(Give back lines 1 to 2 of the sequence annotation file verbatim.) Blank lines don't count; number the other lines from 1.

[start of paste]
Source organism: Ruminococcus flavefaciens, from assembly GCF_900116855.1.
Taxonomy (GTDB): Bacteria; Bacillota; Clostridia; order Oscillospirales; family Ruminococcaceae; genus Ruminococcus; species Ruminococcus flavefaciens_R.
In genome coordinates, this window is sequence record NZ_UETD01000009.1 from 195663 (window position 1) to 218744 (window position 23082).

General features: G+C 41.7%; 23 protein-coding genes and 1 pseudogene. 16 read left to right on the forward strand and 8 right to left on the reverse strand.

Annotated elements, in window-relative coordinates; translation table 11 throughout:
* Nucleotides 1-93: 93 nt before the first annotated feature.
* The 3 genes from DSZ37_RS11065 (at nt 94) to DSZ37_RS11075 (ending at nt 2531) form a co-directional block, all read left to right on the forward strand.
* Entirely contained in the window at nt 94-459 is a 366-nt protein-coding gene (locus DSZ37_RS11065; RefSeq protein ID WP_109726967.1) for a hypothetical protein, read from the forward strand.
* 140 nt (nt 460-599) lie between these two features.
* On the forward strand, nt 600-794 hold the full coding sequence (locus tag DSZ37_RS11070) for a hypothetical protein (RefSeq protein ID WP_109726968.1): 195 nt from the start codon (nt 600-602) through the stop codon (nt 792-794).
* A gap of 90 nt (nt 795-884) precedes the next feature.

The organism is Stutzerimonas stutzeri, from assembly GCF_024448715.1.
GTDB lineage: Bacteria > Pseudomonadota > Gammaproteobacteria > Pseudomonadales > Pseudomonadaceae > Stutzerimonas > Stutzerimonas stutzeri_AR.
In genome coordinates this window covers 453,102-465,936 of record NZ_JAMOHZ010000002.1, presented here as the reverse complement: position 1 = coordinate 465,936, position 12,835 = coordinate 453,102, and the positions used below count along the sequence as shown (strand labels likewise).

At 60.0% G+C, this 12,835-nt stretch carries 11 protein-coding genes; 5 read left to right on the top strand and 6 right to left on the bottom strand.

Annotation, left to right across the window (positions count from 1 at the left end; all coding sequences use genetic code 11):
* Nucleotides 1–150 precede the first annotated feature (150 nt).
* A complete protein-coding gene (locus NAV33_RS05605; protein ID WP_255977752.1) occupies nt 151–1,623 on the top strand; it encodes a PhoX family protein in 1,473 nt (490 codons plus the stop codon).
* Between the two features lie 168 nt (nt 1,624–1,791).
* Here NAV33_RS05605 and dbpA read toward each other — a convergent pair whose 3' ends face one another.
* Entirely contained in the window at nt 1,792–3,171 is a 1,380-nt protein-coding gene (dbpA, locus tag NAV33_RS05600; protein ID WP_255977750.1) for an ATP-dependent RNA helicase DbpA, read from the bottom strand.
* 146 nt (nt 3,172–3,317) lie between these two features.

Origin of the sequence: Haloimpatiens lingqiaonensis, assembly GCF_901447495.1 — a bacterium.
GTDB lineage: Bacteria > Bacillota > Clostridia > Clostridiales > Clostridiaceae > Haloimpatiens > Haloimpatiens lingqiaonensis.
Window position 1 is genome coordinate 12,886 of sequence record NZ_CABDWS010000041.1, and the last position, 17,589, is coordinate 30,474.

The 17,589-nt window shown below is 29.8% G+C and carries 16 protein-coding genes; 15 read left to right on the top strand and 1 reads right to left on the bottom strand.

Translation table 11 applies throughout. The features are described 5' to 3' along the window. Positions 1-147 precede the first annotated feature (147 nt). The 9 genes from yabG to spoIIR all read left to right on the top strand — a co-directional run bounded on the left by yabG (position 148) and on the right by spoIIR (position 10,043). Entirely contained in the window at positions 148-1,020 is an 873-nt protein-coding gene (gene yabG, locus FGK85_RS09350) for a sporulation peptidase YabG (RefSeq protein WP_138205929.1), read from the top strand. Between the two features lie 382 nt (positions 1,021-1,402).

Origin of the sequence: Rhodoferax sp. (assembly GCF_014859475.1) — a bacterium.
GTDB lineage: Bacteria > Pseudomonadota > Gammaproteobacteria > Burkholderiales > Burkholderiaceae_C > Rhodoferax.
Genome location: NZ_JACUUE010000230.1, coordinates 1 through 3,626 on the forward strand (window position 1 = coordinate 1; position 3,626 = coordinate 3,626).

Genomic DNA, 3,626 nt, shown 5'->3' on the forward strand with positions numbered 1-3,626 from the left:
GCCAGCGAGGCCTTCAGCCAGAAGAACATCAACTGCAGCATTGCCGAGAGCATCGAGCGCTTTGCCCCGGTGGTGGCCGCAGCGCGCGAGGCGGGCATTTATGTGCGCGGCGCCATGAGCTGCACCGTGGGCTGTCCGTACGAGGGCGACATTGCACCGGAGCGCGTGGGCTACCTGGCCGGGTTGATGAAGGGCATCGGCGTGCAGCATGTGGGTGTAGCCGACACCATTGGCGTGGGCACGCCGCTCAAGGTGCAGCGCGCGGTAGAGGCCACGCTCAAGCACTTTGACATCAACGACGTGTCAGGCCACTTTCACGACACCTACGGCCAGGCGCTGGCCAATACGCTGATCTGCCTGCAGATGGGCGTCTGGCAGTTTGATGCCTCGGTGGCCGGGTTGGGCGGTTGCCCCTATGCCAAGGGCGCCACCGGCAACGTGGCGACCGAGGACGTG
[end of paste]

Source organism: Ruminococcus flavefaciens, from assembly GCF_900116855.1.
Taxonomy (GTDB): Bacteria; Bacillota; Clostridia; order Oscillospirales; family Ruminococcaceae; genus Ruminococcus; species Ruminococcus flavefaciens_R.